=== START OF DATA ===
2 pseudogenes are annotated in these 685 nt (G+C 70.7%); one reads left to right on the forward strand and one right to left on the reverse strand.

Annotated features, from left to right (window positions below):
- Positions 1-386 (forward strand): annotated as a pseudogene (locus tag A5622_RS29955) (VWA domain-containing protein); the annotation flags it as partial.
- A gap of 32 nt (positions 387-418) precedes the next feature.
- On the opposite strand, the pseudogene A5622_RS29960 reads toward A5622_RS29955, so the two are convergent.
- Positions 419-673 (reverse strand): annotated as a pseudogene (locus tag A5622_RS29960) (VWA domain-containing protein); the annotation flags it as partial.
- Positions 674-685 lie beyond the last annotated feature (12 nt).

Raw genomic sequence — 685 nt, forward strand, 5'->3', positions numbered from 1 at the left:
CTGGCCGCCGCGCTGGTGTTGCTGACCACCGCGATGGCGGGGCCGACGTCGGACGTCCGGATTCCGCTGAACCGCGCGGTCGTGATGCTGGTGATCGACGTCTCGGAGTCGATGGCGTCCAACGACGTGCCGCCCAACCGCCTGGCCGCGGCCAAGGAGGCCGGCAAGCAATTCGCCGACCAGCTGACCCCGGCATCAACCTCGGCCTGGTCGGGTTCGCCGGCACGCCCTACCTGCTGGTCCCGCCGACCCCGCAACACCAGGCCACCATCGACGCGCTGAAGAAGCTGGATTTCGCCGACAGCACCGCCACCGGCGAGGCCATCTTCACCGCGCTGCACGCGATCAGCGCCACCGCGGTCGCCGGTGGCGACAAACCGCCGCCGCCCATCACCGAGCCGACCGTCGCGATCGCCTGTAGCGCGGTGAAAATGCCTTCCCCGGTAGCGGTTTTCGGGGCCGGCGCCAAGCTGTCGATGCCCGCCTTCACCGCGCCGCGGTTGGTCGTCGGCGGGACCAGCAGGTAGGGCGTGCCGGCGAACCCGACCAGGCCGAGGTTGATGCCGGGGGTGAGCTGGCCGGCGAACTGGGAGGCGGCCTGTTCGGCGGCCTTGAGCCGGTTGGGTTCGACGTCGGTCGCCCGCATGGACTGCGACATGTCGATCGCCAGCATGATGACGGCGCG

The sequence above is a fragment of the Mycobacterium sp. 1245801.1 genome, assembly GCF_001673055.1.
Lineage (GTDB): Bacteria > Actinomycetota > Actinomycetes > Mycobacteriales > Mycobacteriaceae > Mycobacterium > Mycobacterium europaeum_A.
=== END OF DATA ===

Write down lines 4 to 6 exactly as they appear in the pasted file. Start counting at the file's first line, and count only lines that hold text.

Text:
- A gap of 32 nt (positions 387-418) precedes the next feature.
- On the opposite strand, the pseudogene A5622_RS29960 reads toward A5622_RS29955, so the two are convergent.
- Positions 419-673 (reverse strand): annotated as a pseudogene (locus tag A5622_RS29960) (VWA domain-containing protein); the annotation flags it as partial.